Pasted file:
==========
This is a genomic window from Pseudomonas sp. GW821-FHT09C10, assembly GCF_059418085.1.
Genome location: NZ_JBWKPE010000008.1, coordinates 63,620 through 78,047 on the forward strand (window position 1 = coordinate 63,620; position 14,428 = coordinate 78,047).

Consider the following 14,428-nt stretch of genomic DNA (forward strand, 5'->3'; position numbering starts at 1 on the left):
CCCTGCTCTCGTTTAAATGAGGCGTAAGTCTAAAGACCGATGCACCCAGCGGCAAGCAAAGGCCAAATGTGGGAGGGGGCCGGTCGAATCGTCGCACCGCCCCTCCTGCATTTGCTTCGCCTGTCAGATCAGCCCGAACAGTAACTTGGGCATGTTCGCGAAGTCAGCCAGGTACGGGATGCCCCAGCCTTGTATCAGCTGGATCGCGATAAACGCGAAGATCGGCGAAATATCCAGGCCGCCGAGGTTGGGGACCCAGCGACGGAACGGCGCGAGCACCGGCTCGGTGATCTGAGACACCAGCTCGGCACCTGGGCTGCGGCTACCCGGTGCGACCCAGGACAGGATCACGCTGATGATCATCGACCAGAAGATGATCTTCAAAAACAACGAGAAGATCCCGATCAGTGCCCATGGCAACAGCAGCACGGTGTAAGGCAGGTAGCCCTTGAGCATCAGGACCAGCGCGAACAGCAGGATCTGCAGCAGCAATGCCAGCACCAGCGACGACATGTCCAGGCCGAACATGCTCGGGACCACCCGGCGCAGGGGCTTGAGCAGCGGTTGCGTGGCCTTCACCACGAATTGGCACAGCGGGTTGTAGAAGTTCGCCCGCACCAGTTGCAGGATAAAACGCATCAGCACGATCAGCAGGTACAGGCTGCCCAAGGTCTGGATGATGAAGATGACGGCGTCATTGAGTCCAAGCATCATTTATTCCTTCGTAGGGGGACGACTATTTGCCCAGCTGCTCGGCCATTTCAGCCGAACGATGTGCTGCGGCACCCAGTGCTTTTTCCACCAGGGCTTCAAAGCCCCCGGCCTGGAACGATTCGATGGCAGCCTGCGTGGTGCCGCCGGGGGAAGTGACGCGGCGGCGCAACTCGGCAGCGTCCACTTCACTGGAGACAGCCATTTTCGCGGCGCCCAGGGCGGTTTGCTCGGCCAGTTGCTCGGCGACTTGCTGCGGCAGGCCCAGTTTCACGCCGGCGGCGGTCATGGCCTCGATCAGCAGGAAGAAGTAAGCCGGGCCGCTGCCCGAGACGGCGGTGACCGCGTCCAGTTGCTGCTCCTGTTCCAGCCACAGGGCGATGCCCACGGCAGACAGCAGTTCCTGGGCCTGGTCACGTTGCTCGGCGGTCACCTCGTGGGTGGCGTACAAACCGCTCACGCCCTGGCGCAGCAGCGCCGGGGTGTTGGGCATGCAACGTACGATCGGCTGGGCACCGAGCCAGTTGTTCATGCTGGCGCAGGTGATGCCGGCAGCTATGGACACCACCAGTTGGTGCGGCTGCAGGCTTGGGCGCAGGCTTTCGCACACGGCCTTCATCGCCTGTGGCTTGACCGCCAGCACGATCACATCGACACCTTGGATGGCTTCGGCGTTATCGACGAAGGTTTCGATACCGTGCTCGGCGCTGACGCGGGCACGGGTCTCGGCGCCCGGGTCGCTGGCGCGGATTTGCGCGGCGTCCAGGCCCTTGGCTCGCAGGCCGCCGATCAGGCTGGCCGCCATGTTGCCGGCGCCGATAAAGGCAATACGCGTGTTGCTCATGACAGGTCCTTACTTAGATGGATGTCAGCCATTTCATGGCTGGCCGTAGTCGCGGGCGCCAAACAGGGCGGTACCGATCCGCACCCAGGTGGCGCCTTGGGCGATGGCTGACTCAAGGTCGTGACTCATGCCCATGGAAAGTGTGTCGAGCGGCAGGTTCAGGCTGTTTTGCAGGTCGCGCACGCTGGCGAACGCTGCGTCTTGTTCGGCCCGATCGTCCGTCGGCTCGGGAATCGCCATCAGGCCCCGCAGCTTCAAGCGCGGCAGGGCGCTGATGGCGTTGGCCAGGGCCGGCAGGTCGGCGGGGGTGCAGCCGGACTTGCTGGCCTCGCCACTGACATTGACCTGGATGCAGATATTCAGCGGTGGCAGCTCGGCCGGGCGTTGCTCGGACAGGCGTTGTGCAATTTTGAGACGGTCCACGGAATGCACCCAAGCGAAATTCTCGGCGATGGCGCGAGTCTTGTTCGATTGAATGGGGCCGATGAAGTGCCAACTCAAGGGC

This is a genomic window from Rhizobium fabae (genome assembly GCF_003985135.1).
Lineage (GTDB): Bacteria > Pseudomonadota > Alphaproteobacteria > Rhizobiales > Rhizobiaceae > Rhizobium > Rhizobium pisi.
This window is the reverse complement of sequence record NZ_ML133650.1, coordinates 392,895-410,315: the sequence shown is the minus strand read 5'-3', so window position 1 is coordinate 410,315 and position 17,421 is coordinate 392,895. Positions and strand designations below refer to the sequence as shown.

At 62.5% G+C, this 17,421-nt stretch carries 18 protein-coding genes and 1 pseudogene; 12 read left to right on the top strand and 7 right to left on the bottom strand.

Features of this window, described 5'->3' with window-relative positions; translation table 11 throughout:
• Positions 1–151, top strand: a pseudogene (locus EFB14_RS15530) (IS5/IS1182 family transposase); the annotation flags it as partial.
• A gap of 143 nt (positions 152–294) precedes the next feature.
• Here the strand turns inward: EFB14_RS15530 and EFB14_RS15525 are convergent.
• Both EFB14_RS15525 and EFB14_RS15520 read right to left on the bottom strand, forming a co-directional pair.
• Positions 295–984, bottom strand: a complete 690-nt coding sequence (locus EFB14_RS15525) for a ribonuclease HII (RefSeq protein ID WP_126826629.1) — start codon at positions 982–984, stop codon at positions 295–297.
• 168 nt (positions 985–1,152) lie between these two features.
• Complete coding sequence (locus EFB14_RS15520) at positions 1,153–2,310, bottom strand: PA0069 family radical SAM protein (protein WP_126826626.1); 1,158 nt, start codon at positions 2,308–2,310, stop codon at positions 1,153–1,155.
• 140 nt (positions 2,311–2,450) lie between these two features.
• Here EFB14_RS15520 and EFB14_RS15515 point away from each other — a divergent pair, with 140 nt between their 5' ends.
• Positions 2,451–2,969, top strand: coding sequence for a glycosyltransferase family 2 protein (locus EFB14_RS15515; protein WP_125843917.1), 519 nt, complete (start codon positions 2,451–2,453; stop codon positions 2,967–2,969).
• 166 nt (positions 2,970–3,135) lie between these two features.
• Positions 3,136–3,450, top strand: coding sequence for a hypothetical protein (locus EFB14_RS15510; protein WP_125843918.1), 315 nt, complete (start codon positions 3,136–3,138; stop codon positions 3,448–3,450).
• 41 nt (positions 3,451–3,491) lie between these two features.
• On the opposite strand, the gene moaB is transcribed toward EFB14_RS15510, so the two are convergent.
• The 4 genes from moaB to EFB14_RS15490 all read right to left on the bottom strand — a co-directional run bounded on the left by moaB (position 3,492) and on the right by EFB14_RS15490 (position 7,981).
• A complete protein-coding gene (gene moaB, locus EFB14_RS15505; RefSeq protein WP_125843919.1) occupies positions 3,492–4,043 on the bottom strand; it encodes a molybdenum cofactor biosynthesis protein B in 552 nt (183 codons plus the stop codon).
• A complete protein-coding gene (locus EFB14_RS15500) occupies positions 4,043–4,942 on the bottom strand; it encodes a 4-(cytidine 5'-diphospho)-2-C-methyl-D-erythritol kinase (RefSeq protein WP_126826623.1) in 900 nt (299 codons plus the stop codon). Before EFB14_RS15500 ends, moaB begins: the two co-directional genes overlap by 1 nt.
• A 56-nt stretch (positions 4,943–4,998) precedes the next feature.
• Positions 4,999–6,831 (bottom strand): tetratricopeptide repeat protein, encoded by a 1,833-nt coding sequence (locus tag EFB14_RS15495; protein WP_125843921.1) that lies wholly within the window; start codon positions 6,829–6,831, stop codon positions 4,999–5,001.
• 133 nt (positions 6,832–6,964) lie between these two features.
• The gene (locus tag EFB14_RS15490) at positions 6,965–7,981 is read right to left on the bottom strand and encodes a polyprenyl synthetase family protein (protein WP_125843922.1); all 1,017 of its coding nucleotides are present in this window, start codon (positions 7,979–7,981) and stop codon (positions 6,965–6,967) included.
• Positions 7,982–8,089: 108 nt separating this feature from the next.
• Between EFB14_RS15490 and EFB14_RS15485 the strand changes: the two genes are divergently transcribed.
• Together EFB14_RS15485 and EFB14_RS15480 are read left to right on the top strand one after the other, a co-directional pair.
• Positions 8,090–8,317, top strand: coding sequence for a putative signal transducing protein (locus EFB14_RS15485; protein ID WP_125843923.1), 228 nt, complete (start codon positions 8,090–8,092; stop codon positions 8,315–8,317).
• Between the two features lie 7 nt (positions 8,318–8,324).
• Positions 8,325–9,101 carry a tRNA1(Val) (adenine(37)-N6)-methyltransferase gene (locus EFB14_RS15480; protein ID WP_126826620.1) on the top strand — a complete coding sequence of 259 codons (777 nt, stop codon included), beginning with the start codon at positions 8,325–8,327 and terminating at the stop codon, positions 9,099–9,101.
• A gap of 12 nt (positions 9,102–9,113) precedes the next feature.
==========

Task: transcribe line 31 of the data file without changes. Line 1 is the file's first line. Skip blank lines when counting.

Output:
• Positions 7,982–8,089: 108 nt separating this feature from the next.